I cycled 200 km. My palms are feeling a bit numb and like a mild electric shock is passed through my palms.

Can anyone please suggest any relaxation exercise for my palms?

2 Answers 2


I really doubt that you have a palm muscle problem at all. The palm of the human hand has very little muscle (basically just a muscle for the thumb and for the little finger[1]), with no muscles in the middle of the palm. Most of the muscles for your fingers are actually in your forearm.

More likely things:

  • You compressed the medial nerve in the carpal tunnel. Can be compressed by wrist angle and/or the pressure of weight on your hands. This is relatively common for cyclists, especially if you lean hard on hands palm-down with any significant bend in your wrists.
  • You compressed the ulnar nerve on the side of your hand opposite the thumb. Either from angle of hand or direct compression. Sensations related to that would be more around the blade of the hand or the 2 smallest fingers. This is also fairly common for cyclists, especially if you're riding with palms inwards (hands on drops, hoods or ramps) with a significant bend to your wrist.
  • This could be simply from extended direct pressure, vibration and shock on your palms.

Getting the bike properly fit to you will help. Improving your core strength with exercises like planks will help. Moving your hands around during a ride will help, which is easier with some handlebars than others. Bigger tires at lower pressure will help reduce the vibration and shock, you may want to consider 28mm instead of 23-25mm tires for longer rides.

Gloves with vibration-damping pads could help, but many gloves cause more pressure on your carpal tunnel or ulnar nerve, so avoid those. Look for a channel or gap in the pads on the palm, and be sure that when your hand is thumb-up the pads won't dig into the bottom side of your hand when in the drops or on the hoods.

Periodically taking one hand off the handlebars entirely can really help a lot with hand issues, and lets you do some hand stretches. If you can't take one hand off the handlebars, you're leaning too heavily on the handlebars and either need to move handlebars up/in or improve your core strength. More hamstring flexibility makes it easier to engage the core muscles to hold yourself up, too.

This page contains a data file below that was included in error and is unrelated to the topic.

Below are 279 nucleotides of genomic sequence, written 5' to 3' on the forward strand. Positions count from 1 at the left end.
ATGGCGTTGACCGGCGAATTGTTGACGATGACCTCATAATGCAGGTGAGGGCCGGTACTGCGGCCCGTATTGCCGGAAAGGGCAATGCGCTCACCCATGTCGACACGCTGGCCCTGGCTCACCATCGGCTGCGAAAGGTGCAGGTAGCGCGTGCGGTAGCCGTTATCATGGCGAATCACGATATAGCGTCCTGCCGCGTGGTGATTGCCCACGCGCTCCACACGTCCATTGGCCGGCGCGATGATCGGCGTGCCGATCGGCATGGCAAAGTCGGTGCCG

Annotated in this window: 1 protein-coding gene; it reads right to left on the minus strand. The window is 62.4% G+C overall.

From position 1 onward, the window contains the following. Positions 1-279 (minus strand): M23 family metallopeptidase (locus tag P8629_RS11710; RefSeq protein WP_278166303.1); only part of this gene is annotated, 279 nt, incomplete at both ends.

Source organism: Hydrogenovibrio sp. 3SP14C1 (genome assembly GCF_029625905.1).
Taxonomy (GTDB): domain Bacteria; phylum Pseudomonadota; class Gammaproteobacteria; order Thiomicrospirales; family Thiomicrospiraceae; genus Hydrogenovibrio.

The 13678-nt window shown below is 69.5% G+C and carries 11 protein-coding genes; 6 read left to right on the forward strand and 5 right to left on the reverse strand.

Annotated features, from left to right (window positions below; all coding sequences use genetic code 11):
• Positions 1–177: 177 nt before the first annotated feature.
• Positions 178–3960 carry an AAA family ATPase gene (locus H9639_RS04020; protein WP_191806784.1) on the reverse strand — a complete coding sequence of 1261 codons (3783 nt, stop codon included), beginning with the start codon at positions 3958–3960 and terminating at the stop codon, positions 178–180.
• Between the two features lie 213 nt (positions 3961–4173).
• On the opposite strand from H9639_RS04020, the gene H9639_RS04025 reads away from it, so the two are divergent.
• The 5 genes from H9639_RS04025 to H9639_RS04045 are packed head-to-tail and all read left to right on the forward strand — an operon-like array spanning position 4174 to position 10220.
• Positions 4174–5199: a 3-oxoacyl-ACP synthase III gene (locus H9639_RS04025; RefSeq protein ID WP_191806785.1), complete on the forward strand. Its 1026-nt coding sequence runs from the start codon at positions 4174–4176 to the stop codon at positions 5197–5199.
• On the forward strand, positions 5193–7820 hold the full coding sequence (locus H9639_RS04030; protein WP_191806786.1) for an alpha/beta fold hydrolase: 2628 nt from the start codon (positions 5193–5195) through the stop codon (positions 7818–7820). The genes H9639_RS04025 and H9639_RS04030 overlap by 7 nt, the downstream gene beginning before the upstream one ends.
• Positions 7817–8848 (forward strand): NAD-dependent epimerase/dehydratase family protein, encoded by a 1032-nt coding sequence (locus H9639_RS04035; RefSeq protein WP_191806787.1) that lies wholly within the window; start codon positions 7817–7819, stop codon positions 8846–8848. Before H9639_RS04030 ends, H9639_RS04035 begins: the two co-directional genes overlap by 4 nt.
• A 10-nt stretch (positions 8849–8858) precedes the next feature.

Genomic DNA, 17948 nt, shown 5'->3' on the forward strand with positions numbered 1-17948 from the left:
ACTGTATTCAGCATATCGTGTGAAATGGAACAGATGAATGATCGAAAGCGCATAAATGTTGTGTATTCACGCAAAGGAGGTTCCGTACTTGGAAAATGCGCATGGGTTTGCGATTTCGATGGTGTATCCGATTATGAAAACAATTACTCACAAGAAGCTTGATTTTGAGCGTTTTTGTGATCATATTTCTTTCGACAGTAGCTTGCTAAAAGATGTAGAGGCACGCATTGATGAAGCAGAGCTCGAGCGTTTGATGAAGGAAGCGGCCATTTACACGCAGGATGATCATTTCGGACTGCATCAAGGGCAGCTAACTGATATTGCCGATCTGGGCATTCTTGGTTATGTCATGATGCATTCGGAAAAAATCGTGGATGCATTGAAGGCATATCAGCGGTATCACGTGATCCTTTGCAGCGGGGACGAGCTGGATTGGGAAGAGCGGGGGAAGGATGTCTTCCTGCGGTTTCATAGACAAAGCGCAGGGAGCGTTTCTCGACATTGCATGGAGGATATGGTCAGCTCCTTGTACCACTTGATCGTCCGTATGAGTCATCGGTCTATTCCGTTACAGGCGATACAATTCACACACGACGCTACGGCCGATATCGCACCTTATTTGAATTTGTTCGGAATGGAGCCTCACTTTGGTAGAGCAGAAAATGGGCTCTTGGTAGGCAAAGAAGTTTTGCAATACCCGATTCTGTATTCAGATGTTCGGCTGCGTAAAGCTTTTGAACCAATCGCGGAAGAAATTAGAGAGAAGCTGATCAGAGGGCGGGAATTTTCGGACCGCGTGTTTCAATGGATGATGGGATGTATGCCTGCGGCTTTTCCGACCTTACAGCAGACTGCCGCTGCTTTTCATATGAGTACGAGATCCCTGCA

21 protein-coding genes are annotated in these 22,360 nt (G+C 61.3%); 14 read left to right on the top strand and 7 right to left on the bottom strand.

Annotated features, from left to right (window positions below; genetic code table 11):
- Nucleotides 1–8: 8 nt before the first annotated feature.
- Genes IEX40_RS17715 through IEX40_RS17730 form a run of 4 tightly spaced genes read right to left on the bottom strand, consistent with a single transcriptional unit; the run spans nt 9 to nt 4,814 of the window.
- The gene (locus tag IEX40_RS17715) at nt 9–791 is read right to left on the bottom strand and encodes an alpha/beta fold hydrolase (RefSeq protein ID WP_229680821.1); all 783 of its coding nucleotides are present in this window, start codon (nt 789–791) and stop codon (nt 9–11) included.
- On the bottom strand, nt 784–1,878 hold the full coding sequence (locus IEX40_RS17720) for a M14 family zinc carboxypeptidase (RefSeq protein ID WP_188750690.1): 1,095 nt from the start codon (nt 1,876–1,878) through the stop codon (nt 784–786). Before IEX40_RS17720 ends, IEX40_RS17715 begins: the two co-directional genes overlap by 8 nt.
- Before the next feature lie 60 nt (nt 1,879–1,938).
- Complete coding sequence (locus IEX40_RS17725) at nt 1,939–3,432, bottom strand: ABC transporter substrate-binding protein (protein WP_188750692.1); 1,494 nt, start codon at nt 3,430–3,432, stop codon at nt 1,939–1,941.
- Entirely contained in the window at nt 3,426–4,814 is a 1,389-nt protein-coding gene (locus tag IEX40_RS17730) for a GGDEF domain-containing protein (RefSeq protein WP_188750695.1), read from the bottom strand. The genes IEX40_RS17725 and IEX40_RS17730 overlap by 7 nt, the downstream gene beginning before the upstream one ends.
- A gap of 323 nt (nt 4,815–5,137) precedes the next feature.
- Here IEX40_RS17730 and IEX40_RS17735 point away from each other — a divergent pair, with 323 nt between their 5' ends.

When you're going over a rough surface, there's a tendency for people to pedal slower, lock up their arms and steer the bike with a death grip. It's better to pedal harder (which shifts weight off your hands and butt), keep a very light grip on the handlebars, and let the bike steer itself straight. Obviously, however, this is only a useful technique for short stretches.

[1] http://en.wikipedia.org/wiki/File:Wrist_and_hand_deeper_palmar_dissection-en.svg

  • I reckon, I have compressed both the ulnar and median nerve and the arteries during the course of the ride. So I'll buy a pair of gloves and see next time. Also I'll follow the advice you have given me on loosening up the pressure on the arms while riding.
    – Freakyuser
    Feb 7, 2013 at 6:52

First, there are very few muscles that actually run through the palms. Most of it is either tendons or ligaments, and the tendons are attached to muscles that are in the forearm, not the hand.

Second, what you are describing is a very commonly known (among cyclists, anyway) effect of pressure on the palms which compresses the nerves and blood vessels, resulting in numbness and tingling. The best two cures are to buy a good set of cycling gloves with pads, and shift your hand position often. It's the resting in one spot for a long time that does the most damage.

You could also check your tire compression, too high an air compression will result in more shock from the road being transmitted up through the handlebars.

Also note: Mostly for male cyclists, but to some extent female cyclists, pressure on the perineum (area between the scrotum and the anus) for long periods of time can cause short term numbness/tingling, and if continued for long periods of time (months to years) can cause erectile problems as well. There are bike saddles designed to specifically ease this problem.


Your Answer

By clicking “Post Your Answer”, you agree to our terms of service and acknowledge you have read our privacy policy.

Not the answer you're looking for? Browse other questions tagged or ask your own question.